Najib J. Majaj

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A letter in the peripheral visual field is much harder to identify in the presence of nearby letters. This is "crowding." Both crowding and ordinary masking are special cases of "masking," which, in general, refers to any effect of a "mask" pattern on the discriminability of a signal. Here we characterize crowding, and propose a diagnostic test to(More)
Most neurons in macaque area MT are selective for the direction of stimulus motion. By comparing direction selectivity for gratings and plaids, we classified MT neurons as pattern direction selective (PDS) or component direction selective (CDS). We compared the time course of responses in CDS and PDS neurons in opiate-anesthetized macaques, using a rapid(More)
Bouma's law of crowding predicts an uncrowded central window through which we can read and a crowded periphery through which we cannot. The old discovery that readers make several fixations per second, rather than a continuous sweep across the text, suggests that reading is limited by the number of letters that can be acquired in one fixation, without(More)
How we see is today explained by physical optics and retinal transduction, followed by feature detection, in the cortex, by a bank of parallel independent spatial-frequency-selective channels. It is assumed that the observer uses whichever channels are best for the task at hand. Our current results demand a revision of this framework: Observers are not free(More)
Direction-selective neurons in primary visual cortex have small receptive fields that encode the motions of local features. These motions often differ from the motion of the object to which they belong and must therefore be integrated elsewhere. A candidate site for this integration is visual cortical area MT (V5), in which cells with large receptive fields(More)
The primate visual system achieves remarkable visual object recognition performance even in brief presentations, and under changes to object exemplar, geometric transformations, and background variation (a.k.a. core visual object recognition). This remarkable performance is mediated by the representation formed in inferior temporal (IT) cortex. In parallel,(More)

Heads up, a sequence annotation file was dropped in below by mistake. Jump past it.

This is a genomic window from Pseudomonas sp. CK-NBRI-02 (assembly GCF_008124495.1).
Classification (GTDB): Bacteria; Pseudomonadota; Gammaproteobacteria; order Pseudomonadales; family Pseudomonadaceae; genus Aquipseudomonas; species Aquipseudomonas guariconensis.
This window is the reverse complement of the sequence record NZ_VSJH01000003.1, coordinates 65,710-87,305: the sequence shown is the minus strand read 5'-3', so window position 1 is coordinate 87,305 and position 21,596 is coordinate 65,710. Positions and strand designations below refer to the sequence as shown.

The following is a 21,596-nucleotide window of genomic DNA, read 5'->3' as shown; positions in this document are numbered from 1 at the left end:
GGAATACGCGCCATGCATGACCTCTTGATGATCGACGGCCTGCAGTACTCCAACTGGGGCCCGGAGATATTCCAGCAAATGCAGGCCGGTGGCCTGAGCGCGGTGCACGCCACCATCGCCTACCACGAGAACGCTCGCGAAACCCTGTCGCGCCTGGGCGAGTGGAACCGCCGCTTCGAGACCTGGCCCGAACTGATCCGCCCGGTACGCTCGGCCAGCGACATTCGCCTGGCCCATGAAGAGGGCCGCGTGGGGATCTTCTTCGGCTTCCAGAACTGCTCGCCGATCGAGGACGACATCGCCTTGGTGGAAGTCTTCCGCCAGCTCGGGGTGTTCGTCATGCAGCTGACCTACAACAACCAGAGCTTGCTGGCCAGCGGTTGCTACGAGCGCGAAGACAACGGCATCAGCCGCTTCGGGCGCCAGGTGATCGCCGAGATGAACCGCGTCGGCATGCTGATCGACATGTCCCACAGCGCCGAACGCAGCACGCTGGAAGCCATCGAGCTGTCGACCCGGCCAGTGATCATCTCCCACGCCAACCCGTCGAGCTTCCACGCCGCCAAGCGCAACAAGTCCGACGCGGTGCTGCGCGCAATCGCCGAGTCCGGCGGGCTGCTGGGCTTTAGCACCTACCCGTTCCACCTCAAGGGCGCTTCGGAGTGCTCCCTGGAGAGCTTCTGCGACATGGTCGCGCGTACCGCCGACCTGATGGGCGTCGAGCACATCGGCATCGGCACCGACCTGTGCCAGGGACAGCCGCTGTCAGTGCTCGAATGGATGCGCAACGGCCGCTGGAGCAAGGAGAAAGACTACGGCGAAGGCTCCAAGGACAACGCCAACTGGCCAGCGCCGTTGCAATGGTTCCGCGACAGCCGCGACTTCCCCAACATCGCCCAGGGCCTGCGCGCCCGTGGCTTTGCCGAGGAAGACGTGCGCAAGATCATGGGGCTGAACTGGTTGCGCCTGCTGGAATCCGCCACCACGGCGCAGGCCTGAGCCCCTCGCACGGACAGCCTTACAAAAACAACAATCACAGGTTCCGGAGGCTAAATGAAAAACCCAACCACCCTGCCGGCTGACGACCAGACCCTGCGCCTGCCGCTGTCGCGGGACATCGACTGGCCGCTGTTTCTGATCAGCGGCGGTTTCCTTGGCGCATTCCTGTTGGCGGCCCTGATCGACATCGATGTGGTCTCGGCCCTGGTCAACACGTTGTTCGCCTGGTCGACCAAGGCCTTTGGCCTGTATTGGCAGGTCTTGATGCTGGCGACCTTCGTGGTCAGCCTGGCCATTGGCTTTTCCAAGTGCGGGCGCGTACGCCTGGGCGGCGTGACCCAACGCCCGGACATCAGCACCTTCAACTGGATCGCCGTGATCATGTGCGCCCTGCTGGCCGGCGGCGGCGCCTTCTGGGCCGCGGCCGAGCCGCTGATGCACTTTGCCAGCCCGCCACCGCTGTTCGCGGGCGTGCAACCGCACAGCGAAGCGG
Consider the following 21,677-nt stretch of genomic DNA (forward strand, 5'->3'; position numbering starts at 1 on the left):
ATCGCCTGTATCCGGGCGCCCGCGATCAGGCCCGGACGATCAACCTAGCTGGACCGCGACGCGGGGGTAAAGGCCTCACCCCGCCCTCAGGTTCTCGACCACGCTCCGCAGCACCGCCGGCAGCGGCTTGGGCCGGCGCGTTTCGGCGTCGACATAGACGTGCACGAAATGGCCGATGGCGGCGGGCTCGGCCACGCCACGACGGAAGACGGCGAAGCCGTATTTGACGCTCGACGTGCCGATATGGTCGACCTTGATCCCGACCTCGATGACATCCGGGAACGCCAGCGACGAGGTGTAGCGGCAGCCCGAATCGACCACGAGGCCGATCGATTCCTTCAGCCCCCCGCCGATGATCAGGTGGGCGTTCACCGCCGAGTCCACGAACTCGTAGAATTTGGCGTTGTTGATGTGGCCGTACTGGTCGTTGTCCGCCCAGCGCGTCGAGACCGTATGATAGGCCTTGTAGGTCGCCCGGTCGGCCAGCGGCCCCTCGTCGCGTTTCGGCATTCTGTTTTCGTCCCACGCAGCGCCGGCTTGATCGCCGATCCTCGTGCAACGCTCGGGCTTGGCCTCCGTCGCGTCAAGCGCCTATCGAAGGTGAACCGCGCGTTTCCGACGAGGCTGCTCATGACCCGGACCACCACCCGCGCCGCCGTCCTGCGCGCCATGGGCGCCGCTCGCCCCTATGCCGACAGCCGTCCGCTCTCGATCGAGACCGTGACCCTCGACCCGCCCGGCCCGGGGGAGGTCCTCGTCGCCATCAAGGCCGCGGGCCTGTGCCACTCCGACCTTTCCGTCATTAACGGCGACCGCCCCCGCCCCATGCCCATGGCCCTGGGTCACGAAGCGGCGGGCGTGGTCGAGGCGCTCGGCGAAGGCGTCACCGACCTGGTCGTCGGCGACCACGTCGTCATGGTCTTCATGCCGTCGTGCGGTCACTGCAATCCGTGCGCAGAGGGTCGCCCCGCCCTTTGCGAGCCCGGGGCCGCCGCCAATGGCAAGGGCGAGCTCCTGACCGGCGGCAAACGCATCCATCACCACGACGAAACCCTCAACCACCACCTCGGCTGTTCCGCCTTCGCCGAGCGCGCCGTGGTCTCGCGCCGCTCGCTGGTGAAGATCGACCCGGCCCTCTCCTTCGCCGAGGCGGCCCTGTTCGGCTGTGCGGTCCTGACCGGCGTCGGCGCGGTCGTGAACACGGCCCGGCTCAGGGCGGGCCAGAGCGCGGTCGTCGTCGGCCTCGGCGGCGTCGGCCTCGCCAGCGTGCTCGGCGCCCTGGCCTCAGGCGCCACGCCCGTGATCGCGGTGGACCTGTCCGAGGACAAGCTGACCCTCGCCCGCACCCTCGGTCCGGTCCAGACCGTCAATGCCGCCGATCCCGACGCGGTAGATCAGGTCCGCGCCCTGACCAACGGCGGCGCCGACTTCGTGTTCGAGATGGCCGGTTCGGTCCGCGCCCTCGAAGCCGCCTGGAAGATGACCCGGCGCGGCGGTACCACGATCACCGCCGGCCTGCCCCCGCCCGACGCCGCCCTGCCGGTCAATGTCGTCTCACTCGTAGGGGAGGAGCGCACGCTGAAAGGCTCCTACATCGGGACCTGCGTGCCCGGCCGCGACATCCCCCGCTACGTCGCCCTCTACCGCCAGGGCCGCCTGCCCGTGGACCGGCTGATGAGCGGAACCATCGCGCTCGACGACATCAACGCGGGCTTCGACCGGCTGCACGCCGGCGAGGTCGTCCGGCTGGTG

Do we identify an object as a whole or by its parts? This simple question has been surprisingly hard to answer. It has been suggested that faces are recognized as wholes and words are recognized by parts. Here we answer the question by applying a test for crowding. In crowding, a target is harder to identify in the presence of nearby flankers. Previous work(More)
Extensive research has revealed that the ventral visual stream hierarchically builds a robust representation for supporting visual object categorization tasks. We systematically explored the ability of multiple ventral visual areas to support a variety of 'category-orthogonal' object properties such as position, size and pose. For complex naturalistic(More)
A letter in the peripheral visual field is much harder to identify in the presence of nearby letters. This is called “crowding”. In general, masking is a procedure: introducing any “mask” pattern that affects discriminability of the signal. Crowding conforms to the masking paradigm, but the crowding effect is unlike ordinary masking. Here we characterize(More)
Analysis of the movement of a complex visual stimulus is expressed in the responses of pattern-direction-selective neurons in area MT, which depend in turn on directionally selective inputs from area V1. How do MT neurons integrate their inputs? Pattern selectivity in MT breaks down when the gratings comprising a moving plaid are presented to(More)